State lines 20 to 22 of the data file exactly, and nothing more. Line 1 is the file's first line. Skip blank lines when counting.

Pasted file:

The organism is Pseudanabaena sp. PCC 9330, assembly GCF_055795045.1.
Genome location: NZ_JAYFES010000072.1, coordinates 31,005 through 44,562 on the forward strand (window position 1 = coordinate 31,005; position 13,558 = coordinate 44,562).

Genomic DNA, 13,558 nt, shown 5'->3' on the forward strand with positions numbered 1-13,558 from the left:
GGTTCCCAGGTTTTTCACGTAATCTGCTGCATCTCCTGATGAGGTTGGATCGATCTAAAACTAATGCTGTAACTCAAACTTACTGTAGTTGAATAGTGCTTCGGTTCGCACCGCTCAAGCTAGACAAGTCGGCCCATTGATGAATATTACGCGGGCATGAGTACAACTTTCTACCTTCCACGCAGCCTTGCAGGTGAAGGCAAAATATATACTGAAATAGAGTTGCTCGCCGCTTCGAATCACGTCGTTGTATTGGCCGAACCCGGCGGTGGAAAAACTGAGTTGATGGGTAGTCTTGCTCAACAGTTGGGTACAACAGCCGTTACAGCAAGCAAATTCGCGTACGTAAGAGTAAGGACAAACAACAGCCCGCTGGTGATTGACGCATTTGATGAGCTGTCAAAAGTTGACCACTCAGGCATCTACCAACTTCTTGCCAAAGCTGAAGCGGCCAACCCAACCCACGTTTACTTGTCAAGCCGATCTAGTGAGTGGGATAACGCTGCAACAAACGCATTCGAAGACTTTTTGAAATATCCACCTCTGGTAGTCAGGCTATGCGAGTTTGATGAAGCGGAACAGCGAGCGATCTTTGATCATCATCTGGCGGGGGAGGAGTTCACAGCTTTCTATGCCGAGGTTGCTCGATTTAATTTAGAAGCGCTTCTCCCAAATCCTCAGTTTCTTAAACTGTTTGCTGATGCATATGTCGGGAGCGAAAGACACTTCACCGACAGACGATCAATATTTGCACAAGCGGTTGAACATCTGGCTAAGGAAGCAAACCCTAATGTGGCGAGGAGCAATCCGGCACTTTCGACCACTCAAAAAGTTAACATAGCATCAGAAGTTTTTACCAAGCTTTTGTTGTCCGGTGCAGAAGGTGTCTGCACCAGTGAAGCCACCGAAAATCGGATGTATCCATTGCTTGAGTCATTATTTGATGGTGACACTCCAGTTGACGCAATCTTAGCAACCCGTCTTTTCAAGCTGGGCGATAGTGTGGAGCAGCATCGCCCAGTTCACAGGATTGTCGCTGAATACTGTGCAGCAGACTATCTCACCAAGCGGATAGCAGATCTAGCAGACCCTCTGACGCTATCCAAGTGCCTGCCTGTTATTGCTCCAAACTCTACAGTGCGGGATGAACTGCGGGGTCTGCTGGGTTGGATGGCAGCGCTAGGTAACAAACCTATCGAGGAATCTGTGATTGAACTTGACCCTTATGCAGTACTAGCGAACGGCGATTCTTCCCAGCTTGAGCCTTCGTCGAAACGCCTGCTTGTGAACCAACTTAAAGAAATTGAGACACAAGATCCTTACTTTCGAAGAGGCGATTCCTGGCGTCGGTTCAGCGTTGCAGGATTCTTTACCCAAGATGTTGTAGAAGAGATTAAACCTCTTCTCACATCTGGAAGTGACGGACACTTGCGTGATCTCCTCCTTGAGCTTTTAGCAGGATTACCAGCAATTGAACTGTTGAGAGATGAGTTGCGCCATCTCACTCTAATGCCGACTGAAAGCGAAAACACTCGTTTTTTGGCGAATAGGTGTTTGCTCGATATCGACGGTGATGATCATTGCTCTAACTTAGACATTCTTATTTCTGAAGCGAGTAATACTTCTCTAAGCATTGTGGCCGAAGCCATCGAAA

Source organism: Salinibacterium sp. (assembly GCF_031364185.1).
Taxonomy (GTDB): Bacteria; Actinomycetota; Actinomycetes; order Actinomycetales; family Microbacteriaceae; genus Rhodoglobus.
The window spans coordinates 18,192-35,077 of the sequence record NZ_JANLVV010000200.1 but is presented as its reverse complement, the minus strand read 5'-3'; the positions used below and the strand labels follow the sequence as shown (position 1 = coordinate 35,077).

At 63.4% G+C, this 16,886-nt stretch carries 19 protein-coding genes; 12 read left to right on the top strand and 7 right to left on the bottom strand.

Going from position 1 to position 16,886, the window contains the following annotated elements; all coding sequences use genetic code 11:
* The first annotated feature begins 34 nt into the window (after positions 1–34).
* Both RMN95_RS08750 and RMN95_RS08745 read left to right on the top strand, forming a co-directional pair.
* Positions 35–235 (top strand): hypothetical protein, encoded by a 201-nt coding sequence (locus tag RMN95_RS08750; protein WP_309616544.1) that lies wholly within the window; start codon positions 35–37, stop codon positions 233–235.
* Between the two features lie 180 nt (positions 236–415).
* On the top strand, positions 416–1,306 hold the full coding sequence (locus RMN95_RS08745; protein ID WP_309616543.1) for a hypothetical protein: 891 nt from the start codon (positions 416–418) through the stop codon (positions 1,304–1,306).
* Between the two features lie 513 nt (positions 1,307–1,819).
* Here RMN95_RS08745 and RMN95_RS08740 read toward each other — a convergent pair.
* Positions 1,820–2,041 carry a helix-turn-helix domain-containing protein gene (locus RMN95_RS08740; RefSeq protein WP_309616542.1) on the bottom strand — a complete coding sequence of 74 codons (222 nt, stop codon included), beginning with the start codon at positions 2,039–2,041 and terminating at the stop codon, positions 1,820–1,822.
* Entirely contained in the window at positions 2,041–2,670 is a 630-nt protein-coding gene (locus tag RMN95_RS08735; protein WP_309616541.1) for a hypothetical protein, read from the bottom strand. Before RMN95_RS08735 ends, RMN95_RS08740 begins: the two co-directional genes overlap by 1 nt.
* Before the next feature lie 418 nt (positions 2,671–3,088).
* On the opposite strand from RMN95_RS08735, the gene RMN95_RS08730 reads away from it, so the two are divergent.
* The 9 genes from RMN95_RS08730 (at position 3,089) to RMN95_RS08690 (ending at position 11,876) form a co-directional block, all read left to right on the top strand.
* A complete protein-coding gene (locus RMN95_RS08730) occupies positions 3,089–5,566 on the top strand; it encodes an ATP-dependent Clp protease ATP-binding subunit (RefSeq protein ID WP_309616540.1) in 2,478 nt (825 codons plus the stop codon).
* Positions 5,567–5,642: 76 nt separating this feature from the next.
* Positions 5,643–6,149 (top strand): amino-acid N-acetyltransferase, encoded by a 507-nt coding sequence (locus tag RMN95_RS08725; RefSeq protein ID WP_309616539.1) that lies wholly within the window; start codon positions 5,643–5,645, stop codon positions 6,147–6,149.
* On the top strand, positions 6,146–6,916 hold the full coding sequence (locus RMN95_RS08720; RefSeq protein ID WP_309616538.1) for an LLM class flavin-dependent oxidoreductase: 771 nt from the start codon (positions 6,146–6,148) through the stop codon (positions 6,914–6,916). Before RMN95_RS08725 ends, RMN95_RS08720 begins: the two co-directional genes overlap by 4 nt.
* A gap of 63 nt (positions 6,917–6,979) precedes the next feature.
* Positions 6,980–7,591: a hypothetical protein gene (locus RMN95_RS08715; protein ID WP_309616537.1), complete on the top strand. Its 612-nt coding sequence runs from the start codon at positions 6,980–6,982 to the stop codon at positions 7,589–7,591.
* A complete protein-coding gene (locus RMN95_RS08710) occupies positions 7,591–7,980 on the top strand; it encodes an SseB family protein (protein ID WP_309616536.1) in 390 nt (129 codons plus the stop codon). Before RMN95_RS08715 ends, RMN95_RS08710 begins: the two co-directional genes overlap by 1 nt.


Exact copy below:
* On the opposite strand from RMN95_RS08735, the gene RMN95_RS08730 reads away from it, so the two are divergent.
* The 9 genes from RMN95_RS08730 (at position 3,089) to RMN95_RS08690 (ending at position 11,876) form a co-directional block, all read left to right on the top strand.
* A complete protein-coding gene (locus RMN95_RS08730) occupies positions 3,089–5,566 on the top strand; it encodes an ATP-dependent Clp protease ATP-binding subunit (RefSeq protein ID WP_309616540.1) in 2,478 nt (825 codons plus the stop codon).